Courage. Leaders need it.

Looking back – or the ‘rear view mirror’ approach – is considered by many to be the source of insight and learning, as much for what to do as what NOT to do.

For emerging leaders at every level, this approach can be both terrifying and exhilarating.

Leading others means to be aware of the context of one’s leadership as much as it is about one’s style. For that reason, leadership isn’t a static topic – and perhaps, is something that can’t really be ‘taught’ in the traditional sense.

However, the one constant in leadership – sometimes writ large, sometimes a footnote – is the need for courage. Not fearlessness, although that helps – but the willingness to make a decision and stick to it, steering a confident course for followers. This willingness of people to follow reflects leadership ability, but questioning a leader’s judgment is the root of leadership failure. In a communications world increasingly dependent on constant change, social opinion and groupthink for relevance, leadership can be a personally risky business.

This is why not all leadership training can be created equal and why not all leaders of the past or the present can be effective teachers for tomorrow: because leadership – and the training of it – is a moving target.

Does leadership success in, say WW2 have the same characteristics as it did in the Vietnam War? Or is successful leadership of Google the same as it is for Microsoft or even Apple? Are the skills of political leadership the same everywhere? The answer is obviously no, because strong leadership is contextual to the situation of the leader. The courage they require is commensurate with the size of the challenge they’re facing and their ability to share and communicate this with those who follow them, knowing that many will do this blindly. Will it take more courage to be a leader tomorrow than it did yesterday? Are the skills the same… or different because of context?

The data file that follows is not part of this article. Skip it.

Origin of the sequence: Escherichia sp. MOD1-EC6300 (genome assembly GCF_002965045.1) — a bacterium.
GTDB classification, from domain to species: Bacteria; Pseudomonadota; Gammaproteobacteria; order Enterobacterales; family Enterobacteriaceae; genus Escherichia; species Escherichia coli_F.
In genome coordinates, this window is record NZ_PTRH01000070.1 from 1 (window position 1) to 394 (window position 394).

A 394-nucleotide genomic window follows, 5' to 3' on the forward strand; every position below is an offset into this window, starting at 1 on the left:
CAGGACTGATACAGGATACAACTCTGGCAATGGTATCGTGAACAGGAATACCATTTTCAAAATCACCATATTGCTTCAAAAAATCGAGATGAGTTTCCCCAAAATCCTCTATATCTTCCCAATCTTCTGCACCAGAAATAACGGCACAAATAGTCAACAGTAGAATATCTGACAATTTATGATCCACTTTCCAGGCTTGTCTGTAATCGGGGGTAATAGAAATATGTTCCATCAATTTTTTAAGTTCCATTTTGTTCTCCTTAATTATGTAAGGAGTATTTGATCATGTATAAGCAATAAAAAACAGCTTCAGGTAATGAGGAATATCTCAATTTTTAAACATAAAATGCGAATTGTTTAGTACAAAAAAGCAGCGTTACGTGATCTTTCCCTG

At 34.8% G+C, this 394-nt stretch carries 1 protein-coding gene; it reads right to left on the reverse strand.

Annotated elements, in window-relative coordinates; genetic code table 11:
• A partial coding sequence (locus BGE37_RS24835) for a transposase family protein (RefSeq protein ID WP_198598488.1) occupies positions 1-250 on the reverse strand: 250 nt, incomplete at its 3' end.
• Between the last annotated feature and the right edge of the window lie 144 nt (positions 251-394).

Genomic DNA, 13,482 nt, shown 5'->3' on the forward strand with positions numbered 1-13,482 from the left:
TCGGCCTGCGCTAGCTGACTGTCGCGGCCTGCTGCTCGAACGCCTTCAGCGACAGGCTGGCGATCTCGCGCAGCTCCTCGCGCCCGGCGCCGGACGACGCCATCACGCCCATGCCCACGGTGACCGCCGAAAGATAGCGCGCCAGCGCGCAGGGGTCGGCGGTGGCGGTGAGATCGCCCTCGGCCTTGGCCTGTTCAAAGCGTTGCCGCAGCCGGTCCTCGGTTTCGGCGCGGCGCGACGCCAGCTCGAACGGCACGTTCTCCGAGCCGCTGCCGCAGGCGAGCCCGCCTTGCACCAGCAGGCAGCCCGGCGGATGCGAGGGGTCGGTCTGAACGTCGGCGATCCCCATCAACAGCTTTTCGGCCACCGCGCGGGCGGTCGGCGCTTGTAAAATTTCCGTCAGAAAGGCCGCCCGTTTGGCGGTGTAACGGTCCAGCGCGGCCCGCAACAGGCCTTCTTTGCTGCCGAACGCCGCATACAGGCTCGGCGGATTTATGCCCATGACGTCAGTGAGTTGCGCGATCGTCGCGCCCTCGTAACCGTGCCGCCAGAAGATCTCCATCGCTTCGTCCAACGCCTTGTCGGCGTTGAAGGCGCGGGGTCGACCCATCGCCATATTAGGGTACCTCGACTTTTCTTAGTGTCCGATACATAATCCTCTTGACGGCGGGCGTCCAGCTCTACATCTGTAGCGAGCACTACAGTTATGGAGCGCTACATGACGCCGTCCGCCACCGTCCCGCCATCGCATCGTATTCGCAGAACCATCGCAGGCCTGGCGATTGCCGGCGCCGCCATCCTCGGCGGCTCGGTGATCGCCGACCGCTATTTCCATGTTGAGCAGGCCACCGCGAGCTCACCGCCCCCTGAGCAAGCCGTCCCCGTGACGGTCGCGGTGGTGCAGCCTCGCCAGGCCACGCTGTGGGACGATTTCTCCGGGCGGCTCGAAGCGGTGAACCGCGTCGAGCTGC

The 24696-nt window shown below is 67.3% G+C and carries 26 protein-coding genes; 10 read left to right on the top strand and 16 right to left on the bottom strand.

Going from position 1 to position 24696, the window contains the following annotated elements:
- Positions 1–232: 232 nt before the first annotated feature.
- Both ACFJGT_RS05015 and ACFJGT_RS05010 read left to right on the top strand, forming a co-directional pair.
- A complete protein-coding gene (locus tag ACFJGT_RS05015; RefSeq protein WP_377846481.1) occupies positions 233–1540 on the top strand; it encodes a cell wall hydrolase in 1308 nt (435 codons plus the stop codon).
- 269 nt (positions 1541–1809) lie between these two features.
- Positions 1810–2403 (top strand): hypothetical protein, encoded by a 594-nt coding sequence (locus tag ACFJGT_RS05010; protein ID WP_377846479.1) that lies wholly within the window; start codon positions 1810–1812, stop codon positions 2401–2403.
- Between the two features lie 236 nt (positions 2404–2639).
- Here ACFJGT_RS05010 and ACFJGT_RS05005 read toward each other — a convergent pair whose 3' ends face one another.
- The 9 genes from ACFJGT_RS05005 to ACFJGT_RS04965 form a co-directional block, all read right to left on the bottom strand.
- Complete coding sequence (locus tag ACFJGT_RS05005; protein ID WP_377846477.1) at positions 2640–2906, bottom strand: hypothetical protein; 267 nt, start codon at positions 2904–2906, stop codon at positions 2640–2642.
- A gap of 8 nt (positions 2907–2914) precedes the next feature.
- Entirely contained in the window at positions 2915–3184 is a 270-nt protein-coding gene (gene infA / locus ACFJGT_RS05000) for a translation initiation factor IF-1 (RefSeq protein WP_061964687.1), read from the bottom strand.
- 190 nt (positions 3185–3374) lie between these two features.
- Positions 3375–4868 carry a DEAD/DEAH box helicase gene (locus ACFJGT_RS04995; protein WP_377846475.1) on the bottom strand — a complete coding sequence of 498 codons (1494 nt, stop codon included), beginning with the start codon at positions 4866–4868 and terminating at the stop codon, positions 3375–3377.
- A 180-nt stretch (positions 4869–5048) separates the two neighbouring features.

Shaping tomorrow’s leadership

We’re entering a management era where shared social value – between an organisation and the communities, citizens and stakeholder it serves – will shape tomorrow’s leadership. And that management era will coexist with the powerful influence of social media, global communication and near real time discussion of leadership judgement and decision making.

While navigating those treacherous waters, leaders of tomorrow’s shared value organisations will balance a heavy burden of ethical choices both personal and corporate, steering a path through citizen/consumer trust and economic benefits, around shareholder expectations versus obligations to workers and importantly, the choices of disclosure versus knowledge. Data gives tomorrow’s leaders the keys to a kingdom never seen before, but no instructions about leading the way through it. As they shape their future, emerging leaders will face an endless commentary on their decisions and judgement, more so than their intentions and outcomes. Staying the course in the face of criticism, courage in holding on to conviction is what will determine true leadership.

How to steer forward? Distilling the rear view lessons taught by failures of ethics, courage and conscience is a worthy challenge today’s leaders should consider – and through it, shape their own leadership legacies.

This blog first appeared on OpenForum.com.au.